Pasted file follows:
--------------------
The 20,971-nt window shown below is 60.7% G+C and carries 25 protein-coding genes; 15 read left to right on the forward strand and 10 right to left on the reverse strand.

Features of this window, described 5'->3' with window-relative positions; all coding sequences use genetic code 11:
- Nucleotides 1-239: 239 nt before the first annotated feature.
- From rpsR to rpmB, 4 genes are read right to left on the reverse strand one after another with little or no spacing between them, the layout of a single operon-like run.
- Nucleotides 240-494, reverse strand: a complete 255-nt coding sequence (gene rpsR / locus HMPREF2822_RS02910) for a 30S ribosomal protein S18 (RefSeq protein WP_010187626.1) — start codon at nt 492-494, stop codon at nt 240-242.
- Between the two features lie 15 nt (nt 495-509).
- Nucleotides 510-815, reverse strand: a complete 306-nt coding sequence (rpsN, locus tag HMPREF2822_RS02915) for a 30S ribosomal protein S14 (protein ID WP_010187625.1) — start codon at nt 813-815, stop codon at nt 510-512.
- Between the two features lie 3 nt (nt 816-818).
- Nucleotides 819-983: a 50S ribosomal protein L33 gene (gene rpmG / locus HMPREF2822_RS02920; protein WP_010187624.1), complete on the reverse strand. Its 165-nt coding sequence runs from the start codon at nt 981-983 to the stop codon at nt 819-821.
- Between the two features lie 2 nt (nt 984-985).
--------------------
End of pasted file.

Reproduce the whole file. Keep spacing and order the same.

The 20,971-nt window shown below is 60.7% G+C and carries 25 protein-coding genes; 15 read left to right on the forward strand and 10 right to left on the reverse strand.

Features of this window, described 5'->3' with window-relative positions; all coding sequences use genetic code 11:
- Nucleotides 1-239: 239 nt before the first annotated feature.
- From rpsR to rpmB, 4 genes are read right to left on the reverse strand one after another with little or no spacing between them, the layout of a single operon-like run.
- Nucleotides 240-494, reverse strand: a complete 255-nt coding sequence (gene rpsR / locus HMPREF2822_RS02910) for a 30S ribosomal protein S18 (RefSeq protein WP_010187626.1) — start codon at nt 492-494, stop codon at nt 240-242.
- Between the two features lie 15 nt (nt 495-509).
- Nucleotides 510-815, reverse strand: a complete 306-nt coding sequence (rpsN, locus tag HMPREF2822_RS02915) for a 30S ribosomal protein S14 (protein ID WP_010187625.1) — start codon at nt 813-815, stop codon at nt 510-512.
- Between the two features lie 3 nt (nt 816-818).
- Nucleotides 819-983: a 50S ribosomal protein L33 gene (gene rpmG / locus HMPREF2822_RS02920; protein WP_010187624.1), complete on the reverse strand. Its 165-nt coding sequence runs from the start codon at nt 981-983 to the stop codon at nt 819-821.
- Between the two features lie 2 nt (nt 984-985).